Starting the risk management process from the preliminary identification of hazards associated with the particular design and characteristics of the device, then estimating risk for the hazardous situations resulting from a sequence of events would provide the risks prior to any risk control measures. In the next step, the identified hazardous situations are considered for applying appropriate risk control measures one at a time and estimating risks for potential harm to users. Accordingly, two probabilities come into play – 1) the probability of the hazard resulting in a hazardous situation, and 2) the probability of the hazardous situation resulting in harm. The probability of occurrence of harm is the product of these two probabilities. Incidentally, use of the terms ‘pre-mitigation’ and ‘post-mitigation’ risks to characterise these two phases is considered inappropriate, as mitigation applies to acceptance of residual risks, rather than reduction of risk accomplished through risk control measures.
Two risk analysis tools particularly useful in the identification of hazards, hazardous situations, risk control measures and harm are the Preliminary Hazard Analysis and Fault Tree Analysis. Use of these top-down analysis tools should lay the foundation for risk analysis and serve as precursors for subsequent assessment of risks under fault conditions and failure modes. A combination of the analyses using the top-down and bottom-up (e.g. FMEA) tools would provide manufacturers a robust assessment of risks; on its own FMEA is not risk management as represented by ISO 14971.
To accommodate the addition of new or revised standards under the ‘generally acknowledged state of the art’ and align with ISO 13485: 2016 requirements, Clause 10 of both the ISO 14971: 2019 Standard and the Guidance have been substantially revised, to include monitoring of production and post-production information. The requirements for information collection, review and determination of information relevant to safety, both for the particular device and for the risk management process, largely align with Post-market Surveillance activities, including Post-Market Clinical Follow-up (PMCF) sought by regulatory bodies.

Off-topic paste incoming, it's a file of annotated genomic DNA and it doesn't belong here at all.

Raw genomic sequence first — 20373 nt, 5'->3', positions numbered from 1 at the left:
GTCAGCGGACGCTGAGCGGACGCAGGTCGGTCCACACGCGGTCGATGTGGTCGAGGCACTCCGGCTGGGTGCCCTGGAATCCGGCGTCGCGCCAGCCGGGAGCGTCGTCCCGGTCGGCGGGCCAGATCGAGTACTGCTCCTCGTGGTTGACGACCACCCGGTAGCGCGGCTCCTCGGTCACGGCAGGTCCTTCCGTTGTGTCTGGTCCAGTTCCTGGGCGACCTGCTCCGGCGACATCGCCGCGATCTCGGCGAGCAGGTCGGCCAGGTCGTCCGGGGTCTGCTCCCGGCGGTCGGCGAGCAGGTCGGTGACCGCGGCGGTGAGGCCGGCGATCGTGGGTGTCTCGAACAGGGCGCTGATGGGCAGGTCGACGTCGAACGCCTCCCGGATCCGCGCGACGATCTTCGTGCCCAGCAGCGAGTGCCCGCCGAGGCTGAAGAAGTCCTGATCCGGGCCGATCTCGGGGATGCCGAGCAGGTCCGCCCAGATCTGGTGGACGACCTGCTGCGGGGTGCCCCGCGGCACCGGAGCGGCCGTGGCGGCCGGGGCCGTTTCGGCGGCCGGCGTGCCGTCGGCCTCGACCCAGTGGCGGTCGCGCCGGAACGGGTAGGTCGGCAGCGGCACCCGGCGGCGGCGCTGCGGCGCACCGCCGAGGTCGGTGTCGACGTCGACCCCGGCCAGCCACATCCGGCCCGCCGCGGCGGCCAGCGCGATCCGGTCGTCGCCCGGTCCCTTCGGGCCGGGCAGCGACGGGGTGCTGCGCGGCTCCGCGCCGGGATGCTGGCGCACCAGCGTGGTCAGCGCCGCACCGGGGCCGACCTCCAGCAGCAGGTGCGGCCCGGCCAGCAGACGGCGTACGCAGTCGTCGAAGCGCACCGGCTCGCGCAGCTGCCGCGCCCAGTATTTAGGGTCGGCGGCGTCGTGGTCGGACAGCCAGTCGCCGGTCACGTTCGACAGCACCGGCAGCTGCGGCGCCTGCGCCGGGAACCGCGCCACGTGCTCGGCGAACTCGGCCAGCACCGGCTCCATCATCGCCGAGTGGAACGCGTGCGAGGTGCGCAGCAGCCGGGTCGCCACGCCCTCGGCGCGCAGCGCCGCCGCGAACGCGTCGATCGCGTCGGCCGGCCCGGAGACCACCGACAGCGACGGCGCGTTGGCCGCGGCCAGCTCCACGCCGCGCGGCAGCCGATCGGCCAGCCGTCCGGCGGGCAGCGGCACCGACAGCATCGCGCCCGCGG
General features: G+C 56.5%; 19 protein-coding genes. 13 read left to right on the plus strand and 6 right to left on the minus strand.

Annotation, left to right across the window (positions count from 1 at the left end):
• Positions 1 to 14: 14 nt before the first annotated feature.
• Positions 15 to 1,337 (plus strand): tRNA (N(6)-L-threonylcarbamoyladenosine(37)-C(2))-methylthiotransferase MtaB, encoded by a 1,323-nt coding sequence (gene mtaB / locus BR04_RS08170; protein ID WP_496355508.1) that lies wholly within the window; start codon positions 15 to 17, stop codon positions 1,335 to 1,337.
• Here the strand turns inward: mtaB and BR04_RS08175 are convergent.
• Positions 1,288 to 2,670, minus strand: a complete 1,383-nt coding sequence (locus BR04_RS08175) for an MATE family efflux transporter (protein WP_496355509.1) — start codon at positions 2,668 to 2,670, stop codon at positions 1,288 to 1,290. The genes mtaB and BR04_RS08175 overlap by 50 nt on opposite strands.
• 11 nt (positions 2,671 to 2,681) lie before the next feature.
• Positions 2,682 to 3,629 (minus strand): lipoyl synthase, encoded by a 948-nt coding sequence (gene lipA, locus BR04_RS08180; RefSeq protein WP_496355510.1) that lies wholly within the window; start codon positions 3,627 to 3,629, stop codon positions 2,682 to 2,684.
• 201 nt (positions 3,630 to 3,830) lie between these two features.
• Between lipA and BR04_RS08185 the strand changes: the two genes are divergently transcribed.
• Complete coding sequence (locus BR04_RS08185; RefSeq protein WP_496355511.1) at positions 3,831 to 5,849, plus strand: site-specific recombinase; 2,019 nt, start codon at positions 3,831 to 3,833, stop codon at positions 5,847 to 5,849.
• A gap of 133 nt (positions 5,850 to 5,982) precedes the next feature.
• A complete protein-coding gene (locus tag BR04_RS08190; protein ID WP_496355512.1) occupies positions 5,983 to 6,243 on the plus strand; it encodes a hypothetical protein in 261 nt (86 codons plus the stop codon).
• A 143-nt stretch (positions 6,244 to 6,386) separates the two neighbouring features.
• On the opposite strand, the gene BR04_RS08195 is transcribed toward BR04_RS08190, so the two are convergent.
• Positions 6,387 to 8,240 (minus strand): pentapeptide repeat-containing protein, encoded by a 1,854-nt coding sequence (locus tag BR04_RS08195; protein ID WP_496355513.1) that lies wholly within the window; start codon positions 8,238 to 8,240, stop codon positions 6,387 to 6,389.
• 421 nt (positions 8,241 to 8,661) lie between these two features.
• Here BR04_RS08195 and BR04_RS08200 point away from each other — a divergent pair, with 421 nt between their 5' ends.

ISO TR 24971: 2019 also provides further guidance on benefit-risk analysis, firstly by helping in estimation of anticipated benefits, based on positive impact on clinical outcomes and related factors, and then providing criteria for comparing benefit and risk, to determine if the overall residual risk is outweighed by the benefits.
Due to device complexity, the life-cycle approach, and the iterative nature of risk management, end-to-end traceability is fundamental in ensuring all steps of the risk management process have been applied, and risk controls are in place for each identified hazard. This level of traceability, linking individual hazards to the corresponding requirement and testing, poses a challenge for most device manufacturers; while any of several techniques may be adopted by device manufacturers, one example of how risk management activities can be summarised in a traceable manner is available in Annex C of GHTF/SG2/N15R8 – Implementation of risk management principles and activities within a Quality Management System.